HHI Ethics Seminar
November 6, 2019
USCB Hospitality Center
Biologist/Naturalist Cathy J. Sakas, Tybee Island resident who is co-founder of Ocean Exchange, an organization whose objective is to reduce waste and the use of natural resources in the interest of sustainability with regard to the world's oceans, made the presentation.
Cathy brought plastics to the minds of those in the audience by brieﬂy recounting her own experiences that made her aware of plastic as a problem. She recalled grief over seeing a seal with a plastic six-pack ring around its neck; being shocked by the amount of plastic tubing used in oxygen support for her elderly mother-in-law; finding huge caches of plastic in 70 feet of water 20 miles oﬀshore in the Gulf of Mexico; advocating unsuccessfully for a ban on single-use plastic bags in her hometown.
Then she reminded the audience of the benefits of plastic to today's society and commerce: its durability, it's light weight. Modern kitchens are filled with plastics. Plastic instead of metal shipping containers for ships and trucks oﬀer serious convenience for their users. The medical industry depends on plastic for many life-saving procedures. Football helmets, football players' knee pads and roller blades are made of plastic. Paper cash receipts are often coated in plastic. Tiny plastic beads are in nail polish and toothpaste.
Sailing across the Paciﬁc Ocean for 28 days, she saw plastic washed up on islands. Scientists estimate the number of pieces of plastic in the planet's oceans at five trillion, she said.
The public used to believe plastic is inert. It is not, she said. Leachates from plastic include endocrine disruptors, which imitate estrogen and reduce male fertility. An example of the impact of plastic leachate is the significant decline in the population of the Florida panther. In addition, humans have many more fertility issues than in the past. Potential solutions include turning plastic waste into fuel, working harder to keep plastic waste on land and not in the water; replacement of lightweight plastics with bio-degradable material made of plant cell-wall cellulose; bioplastics created out of shrimp shells. An Australian 15-year-old is credited with the new shrimp-cell product. The silk in some spider webs may oﬀer potential for replacing plastics in some uses.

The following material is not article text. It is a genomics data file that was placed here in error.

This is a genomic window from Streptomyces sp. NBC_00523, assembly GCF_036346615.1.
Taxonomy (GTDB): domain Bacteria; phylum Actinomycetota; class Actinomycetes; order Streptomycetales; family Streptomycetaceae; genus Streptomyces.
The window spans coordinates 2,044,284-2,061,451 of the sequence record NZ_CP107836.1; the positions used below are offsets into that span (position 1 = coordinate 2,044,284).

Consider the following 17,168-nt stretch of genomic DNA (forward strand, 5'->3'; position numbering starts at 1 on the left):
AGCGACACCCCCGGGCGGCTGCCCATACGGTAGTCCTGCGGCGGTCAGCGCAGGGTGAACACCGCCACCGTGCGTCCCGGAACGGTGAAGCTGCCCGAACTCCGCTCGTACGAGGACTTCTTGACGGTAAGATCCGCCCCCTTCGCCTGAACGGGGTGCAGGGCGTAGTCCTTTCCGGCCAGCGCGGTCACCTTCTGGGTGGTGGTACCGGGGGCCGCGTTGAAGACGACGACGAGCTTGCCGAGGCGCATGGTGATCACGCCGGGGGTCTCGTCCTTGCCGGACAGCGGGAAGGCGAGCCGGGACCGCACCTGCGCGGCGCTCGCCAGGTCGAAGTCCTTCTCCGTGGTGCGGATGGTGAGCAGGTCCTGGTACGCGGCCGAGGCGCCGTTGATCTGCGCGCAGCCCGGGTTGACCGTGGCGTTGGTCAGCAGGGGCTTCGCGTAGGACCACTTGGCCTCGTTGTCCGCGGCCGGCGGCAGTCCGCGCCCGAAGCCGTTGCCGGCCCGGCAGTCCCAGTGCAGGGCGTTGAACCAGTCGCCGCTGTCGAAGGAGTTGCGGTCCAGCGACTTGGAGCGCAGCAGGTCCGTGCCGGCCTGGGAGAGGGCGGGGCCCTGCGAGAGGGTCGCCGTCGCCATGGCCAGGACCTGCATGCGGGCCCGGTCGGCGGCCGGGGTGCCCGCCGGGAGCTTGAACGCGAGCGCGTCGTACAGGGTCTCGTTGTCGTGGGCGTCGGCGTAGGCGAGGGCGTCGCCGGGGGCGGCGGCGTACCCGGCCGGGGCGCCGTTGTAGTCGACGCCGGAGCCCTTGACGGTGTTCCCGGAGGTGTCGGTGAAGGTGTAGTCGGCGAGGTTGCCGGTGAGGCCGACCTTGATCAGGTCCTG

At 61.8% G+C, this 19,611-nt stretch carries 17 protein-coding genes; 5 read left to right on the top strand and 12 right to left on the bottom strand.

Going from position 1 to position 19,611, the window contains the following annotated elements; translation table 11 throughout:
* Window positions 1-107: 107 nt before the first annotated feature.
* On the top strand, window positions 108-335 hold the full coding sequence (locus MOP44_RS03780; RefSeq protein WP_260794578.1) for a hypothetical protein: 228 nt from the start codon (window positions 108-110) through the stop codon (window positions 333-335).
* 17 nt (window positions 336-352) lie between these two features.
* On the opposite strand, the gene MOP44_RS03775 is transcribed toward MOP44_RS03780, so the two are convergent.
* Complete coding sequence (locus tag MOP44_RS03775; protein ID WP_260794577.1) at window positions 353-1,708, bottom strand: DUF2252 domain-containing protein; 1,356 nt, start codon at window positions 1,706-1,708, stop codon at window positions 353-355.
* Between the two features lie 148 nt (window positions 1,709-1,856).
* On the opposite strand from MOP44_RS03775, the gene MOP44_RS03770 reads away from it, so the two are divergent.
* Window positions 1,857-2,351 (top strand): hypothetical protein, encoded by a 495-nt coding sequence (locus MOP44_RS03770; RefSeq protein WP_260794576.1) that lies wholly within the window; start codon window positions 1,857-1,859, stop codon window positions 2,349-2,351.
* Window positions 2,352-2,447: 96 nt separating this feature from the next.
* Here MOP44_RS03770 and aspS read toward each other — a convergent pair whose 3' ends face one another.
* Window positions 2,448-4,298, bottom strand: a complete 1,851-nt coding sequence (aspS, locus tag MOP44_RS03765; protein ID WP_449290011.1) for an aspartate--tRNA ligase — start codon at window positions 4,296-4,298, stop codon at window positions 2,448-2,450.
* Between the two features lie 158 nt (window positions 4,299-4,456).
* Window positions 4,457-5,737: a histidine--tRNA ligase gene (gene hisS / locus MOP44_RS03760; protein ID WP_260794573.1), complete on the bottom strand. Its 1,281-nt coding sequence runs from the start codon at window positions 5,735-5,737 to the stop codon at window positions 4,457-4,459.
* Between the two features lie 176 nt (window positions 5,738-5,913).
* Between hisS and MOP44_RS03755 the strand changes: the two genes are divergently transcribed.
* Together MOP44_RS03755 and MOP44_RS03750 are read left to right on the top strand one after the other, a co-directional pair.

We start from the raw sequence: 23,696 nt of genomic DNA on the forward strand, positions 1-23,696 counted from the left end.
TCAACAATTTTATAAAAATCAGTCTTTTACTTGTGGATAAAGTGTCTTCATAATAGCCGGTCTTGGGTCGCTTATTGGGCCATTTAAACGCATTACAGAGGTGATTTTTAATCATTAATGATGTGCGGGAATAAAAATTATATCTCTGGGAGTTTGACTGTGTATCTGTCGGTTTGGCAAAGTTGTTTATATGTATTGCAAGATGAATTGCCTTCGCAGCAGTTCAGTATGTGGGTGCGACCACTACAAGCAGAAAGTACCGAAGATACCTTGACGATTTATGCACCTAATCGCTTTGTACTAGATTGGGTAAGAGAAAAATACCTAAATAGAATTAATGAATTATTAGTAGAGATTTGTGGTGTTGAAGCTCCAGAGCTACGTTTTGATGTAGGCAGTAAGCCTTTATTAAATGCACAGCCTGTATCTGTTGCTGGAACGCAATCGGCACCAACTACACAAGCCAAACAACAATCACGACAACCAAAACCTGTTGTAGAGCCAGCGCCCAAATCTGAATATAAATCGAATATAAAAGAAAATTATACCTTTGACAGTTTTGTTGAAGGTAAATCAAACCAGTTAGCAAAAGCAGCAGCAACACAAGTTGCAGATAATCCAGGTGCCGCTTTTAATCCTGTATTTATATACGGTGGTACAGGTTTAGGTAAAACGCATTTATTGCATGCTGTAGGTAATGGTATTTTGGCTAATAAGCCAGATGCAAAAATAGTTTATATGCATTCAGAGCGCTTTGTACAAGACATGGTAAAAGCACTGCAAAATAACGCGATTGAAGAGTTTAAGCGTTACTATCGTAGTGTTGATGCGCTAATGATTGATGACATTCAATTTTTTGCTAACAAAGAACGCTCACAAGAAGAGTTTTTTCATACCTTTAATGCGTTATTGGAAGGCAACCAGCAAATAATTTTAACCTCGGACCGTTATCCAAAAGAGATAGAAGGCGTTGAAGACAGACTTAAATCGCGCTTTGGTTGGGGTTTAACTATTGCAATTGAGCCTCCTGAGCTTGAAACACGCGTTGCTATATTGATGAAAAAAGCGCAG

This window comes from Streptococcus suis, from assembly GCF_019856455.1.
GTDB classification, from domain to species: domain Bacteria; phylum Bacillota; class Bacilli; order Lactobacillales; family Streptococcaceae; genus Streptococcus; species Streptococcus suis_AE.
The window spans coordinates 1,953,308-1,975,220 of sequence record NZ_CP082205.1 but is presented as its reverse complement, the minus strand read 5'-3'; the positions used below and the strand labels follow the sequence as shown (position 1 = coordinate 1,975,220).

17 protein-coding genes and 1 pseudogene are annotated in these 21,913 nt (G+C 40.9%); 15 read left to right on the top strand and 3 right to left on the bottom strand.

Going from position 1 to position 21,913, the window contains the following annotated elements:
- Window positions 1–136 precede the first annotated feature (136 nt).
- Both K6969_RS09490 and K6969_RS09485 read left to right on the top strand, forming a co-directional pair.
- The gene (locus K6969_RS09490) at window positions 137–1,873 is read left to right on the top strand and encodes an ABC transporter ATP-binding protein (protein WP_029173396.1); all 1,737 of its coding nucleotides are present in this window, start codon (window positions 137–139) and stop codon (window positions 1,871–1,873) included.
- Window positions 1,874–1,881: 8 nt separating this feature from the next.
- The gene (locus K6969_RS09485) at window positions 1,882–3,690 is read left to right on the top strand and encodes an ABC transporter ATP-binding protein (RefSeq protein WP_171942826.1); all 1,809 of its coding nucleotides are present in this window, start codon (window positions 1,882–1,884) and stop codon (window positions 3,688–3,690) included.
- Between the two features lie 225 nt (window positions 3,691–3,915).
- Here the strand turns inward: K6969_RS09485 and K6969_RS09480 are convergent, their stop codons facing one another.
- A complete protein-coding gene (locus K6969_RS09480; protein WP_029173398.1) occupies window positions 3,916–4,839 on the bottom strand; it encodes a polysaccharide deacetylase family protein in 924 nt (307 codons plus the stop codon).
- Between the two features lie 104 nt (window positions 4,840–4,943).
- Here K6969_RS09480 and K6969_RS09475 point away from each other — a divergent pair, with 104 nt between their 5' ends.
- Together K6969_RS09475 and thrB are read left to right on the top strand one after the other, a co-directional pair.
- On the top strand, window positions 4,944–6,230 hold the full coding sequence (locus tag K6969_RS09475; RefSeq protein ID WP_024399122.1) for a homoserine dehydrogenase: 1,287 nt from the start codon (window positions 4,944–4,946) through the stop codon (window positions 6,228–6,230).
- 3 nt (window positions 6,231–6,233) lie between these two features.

Questions and comments from the audience triggered other related topics.
Opposition to banning single-use plastic bags on Tybee Island was fierce from businesses; they emphasized that the tourism economy depends on convenience to the tourists.
The 14,000 hospitals in the United States are required to dispose of plastics used for medical purposes in a way that does not transfer medical contamination. The plastic still exists for a long time, however.
Someone asked the ethical question of the day: Was it unethical to begin the use of plastics without noting the long-term impact?
Cathy responded by saying Ocean Exchange is trying to address the problem by providing research money to scientists from across the world who are looking for ways to replace plastic with more environmentally friendly alternatives.
Someone asked whether recycling is ever proﬁtable. Cathy answered that innovative scientists are working on that problem. Power can be generated from incineration, she said, but that process is not being used at an effective scale at this time.
Our sincere thanks to Cathy Sakas for her most enlightening and informative presentation. Thanks also to Bill Byrne for his excellent moderating and to Fran Bollin for her consistently excellent note taking and summary of our meeting. Lastly ongoing thanks to Marion Conlin for recruiting Cathy.